UPDATE--OCTOBER 17, 2013THE NATIONAL FOREST RECREATION AREAS THAT WERE CLOSED WHEN THIS STORY WAS POSTED SHOULD OPEN TODAY. A BUDGET BILL WAS PASSED BY CONGRESS LAST NIGHT AND SIGNED BY THE PRESIDENT THIS MORNING DIRECTING ALL FEDERAL AGENCIES TO OPEN.
Just as the piney woods in the De Soto National Forest south of Hattiesburg, MS were experiencing their first refreshingly, cool dry mornings since spring, it looked like the financial gridlock in Washington D.C. a thousand miles away, would keep hikers and paddlers away from what they most want to do when autumn finally arrives here--hike and paddle.
Among the recreation areas in De Soto that are closed because no budget means no money for NF employees, are five landings that provide easy access to about 40 miles of Black Creek, Mississippi's only designated National Wild and Scenic River. Flowing the color of Mississippi sweet tea the slow scenic creek is flanked by a number of broad sandbars perfect for camping and relaxing and is considered to be the best paddling stream in Mississippi.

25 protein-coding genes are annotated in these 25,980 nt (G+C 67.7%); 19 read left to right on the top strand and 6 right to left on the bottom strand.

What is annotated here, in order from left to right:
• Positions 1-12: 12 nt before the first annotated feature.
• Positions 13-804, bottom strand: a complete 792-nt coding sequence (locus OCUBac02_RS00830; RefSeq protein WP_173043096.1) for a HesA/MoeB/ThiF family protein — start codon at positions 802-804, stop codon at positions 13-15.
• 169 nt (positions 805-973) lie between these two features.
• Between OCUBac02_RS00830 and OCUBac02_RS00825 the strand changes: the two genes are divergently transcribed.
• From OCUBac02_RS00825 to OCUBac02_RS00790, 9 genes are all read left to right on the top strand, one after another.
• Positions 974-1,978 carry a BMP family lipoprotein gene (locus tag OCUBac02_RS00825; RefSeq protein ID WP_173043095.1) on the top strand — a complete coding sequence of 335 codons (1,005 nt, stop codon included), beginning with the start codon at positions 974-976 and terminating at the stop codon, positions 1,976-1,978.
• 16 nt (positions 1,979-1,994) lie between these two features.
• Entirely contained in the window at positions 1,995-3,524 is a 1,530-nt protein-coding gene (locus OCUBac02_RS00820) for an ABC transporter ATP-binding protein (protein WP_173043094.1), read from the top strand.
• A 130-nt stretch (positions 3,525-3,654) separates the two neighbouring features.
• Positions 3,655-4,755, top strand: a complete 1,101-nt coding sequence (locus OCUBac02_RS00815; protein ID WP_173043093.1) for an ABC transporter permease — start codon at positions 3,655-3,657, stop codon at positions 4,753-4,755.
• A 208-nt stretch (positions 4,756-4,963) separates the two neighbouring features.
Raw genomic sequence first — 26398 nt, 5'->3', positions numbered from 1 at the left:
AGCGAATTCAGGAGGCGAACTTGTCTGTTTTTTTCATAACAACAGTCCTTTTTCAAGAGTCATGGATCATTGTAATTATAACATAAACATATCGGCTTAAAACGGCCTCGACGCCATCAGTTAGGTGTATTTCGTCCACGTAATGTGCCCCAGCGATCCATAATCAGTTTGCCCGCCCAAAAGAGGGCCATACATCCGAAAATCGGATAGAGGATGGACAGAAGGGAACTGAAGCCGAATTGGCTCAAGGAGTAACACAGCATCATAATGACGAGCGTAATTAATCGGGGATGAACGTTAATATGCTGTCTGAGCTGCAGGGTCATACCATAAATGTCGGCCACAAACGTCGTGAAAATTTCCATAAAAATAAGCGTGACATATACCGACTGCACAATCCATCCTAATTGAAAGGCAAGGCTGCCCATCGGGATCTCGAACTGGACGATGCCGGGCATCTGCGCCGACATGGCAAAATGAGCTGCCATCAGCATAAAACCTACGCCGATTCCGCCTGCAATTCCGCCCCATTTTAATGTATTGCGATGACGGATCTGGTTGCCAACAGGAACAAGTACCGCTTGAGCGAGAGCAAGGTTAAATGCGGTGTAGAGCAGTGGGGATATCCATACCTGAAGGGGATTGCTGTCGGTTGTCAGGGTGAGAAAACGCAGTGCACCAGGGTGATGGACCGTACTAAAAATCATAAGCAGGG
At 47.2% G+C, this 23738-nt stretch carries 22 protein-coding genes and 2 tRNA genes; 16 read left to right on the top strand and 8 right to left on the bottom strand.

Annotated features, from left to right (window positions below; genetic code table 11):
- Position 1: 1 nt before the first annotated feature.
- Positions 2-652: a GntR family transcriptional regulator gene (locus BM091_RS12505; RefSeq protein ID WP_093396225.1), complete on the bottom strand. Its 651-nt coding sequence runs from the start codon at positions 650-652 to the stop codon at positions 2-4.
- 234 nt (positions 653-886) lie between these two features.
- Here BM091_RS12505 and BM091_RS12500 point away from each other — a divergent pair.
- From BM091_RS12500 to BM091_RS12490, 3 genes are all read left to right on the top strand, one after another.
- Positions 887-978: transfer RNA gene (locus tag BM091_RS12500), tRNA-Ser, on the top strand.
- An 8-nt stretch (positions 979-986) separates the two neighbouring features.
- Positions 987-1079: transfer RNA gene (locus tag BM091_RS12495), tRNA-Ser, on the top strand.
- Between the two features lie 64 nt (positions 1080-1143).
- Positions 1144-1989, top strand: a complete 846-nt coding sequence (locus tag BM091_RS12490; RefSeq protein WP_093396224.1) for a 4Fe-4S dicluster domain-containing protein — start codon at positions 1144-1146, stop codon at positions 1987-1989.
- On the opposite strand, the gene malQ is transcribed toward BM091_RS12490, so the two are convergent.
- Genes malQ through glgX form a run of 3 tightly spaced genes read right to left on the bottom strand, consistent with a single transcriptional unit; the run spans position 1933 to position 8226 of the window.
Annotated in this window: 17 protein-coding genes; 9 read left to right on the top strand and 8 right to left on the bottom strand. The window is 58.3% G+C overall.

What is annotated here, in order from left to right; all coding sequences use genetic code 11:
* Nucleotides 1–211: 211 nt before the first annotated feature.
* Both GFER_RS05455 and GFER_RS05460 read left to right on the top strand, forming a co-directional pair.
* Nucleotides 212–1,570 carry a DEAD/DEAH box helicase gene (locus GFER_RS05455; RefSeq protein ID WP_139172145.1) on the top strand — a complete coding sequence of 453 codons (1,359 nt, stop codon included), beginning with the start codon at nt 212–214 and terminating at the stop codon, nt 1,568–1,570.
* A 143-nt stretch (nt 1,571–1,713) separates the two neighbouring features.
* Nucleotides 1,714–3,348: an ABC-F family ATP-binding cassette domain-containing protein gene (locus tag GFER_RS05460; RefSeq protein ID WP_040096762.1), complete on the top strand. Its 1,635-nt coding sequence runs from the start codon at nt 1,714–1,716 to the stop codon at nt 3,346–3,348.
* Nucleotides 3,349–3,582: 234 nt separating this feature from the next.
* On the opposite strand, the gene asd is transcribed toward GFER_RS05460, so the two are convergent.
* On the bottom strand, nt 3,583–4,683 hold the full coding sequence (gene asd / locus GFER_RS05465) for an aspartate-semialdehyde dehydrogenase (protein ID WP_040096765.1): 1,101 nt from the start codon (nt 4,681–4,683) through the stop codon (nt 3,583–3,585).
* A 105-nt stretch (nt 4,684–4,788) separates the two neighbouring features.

The closing of the landings and primitive campgrounds at Big Creek, Moody's, Janice, Cypress Creek and Fairley Bridge is bad news for Brandon Pearce at Big Creek Canoe Rental in Brooklyn, MS., the largest of two canoe liveries authorized by the USDA to rent canoes and kayaks on Black Creek.
But, Brandon explains, as we bounce our way along the winding back roads of Forest Co. in his well used shuttle van, budget cuts have not closed the creek. Black Creek is still open through the national forest. So is the 41 mile long Black Creek National Recreation Trail, a hiking trail paralleling the creek. The problem is getting on either of them. But he has the solution.